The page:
Scientists urged residents of northern Nevada’s largest city to prepare for a bigger event as the area continued rumbling Saturday after the largest earthquake in a two-month-long series of temblors.
More than 100 aftershocks were recorded on the western edge of the city after a magnitude 4.7 quake hit Friday night, the strongest quake around Reno since one measuring 5.2 in 1953, said researchers at the seismological laboratory at the University of Nevada, Reno.
The latest quake swept store shelves clean, cracked walls in homes and dislodged rocks on hillsides, but there were no reports of injuries or widespread major damage.
Seismologists said the recent activity is unusual because the quakes started out small and continue to build in strength. The normal pattern is for a main quake followed by smaller aftershocks.
“A magnitude 6 quake wouldn’t be a scientific surprise,” John Anderson, director of the seismological lab, said Saturday. “We certainly hope residents are taking the threat seriously after last night.”
But Anderson stressed there was no way to predict what would happen, and said the sequence of quakes also could end without a major one.
Reno’s last major quake measured 6.1 on April 24, 1914, and was felt as far away as Berkeley, Calif., said Craig dePolo, research geologist with the Nevada Bureau of Mines and Geology.
A rockslide triggered by Friday night’s quake was blamed for causing a 125-foot breach in a wooden flume that carries water to one of two water treatment plants in Reno, a city of about 210,000.
A backup pump was used to divert water to the plant, and the breach was not expected to cause any water shortages, said Aaron Kenneston, Washoe County emergency management officer.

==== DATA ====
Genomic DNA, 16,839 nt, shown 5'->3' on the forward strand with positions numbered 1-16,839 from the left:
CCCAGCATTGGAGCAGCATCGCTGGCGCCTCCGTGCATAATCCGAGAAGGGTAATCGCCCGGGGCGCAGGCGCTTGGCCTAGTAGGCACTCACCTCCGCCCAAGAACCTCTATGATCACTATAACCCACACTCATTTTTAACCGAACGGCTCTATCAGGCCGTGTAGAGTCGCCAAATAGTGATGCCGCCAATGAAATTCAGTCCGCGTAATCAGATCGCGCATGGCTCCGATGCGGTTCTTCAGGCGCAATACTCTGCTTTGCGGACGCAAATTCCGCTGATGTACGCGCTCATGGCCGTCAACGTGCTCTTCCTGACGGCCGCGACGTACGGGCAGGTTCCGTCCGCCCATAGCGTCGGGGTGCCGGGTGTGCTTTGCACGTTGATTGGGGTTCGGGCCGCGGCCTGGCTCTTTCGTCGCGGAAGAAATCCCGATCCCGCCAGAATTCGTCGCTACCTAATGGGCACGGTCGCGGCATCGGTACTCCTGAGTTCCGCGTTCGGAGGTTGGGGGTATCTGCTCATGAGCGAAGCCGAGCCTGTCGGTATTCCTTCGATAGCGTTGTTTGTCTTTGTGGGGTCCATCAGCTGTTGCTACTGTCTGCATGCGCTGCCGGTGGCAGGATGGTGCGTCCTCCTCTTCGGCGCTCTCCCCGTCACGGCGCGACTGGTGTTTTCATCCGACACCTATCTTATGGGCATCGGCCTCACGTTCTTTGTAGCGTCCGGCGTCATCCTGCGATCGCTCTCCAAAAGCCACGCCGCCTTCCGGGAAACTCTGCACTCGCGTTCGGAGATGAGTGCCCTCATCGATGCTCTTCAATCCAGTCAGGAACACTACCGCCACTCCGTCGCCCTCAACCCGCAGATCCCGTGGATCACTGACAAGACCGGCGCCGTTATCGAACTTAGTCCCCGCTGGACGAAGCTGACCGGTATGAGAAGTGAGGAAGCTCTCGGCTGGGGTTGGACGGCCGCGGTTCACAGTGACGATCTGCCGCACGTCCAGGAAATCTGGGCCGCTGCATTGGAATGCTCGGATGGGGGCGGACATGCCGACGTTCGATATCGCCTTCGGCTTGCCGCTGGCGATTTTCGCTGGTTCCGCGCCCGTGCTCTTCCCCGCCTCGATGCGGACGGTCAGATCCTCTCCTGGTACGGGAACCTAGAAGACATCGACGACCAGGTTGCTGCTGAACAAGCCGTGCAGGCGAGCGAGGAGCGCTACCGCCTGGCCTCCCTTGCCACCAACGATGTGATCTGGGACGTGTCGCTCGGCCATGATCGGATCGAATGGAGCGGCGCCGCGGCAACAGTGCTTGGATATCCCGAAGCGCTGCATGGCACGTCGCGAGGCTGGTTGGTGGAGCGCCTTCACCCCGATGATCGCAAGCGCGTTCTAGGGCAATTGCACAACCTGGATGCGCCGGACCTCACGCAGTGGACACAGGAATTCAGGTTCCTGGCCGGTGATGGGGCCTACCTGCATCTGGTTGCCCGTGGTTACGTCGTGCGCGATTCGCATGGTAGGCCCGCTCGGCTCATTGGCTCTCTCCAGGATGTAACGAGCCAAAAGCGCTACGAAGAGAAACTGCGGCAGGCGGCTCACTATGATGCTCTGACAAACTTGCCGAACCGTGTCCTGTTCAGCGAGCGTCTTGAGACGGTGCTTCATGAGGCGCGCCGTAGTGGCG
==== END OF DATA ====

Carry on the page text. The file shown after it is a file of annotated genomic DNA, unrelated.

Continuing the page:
The U.S. Geological Survey said Friday night’s quake was centered around Mogul, just west of Reno. The area of upscale homes along the eastern Sierra was rattled by more than 100 quakes the day before, the strongest a magnitude 4.2 that caused high-rise casinos to sway in downtown Reno.
The strongest aftershock measured 3.7 and was recorded early Saturday.
Mike Lentini of Reno said Friday night’s quake felt “like a big truck hit the building” and awakened his family.
“It’s the unknown. It’s shaking, and when’s it going to stop?” he said Saturday. “And when stuff starts falling off the shelves it’s a whole other ballgame.”
Jars of mayonnaise and bottles of ketchup and shampoo fell from shelves at a Wal-Mart store in northwest Reno. Overhead televisions swayed at a sports bar in neighboring Sparks, 11 miles east, where bartender Shawn Jones said the rumble was significantly stronger than Thursday’s event.
“The bottles were shaking, so I sent everybody outside,” he said.
Hundreds of mostly minor quakes have occurred along one or possibly more faults since the sequence began Feb. 28, said Ken Smith, a seismologist at the Reno laboratory. The quakes have occurred along an area about 2 miles long and a half-mile wide.
“We can’t put a number on it, but the probability of a major earthquake has increased with this sequence,” Smith said Saturday. “People need to prepare for ground shaking because there’s no way to say how this will play out.”
Among other things, scientists urged residents to stock up on water and food, to learn how to turn off water and gas, and to strap down bookshelves, televisions and computers.
“It’s getting a little bit frightening,” Daryl DiBitonto of Reno told the Reno Gazette-Journal. “I’m very concerned about this increase in not only activity, but also in magnitude.”
The quakes around Reno began a week after a magnitude 6 temblor in the northern Nevada town of Wells, near the Utah border. The Feb. 21 quake caused an estimated $778,000 in damage to homes, schools and historic downtown buildings, dePolo said.
Scientists said they’re unsure whether the seismic activity at opposite sides of Nevada is related.
Nevada is the third most seismically active state in the U.S. behind California and Alaska. The Wells quake was the 15th of at least magnitude 6 in the state’s 143-year history.
A magnitude-7.4 quake south of Winnemucca in 1915 is the most powerful in state history.
Associated Press writer Scott Sonner in Reno contributed to this report.
On the Net:
U.S. Geological Survey: http://www.usgs.gov
University of Nevada, Reno, seismology lab:
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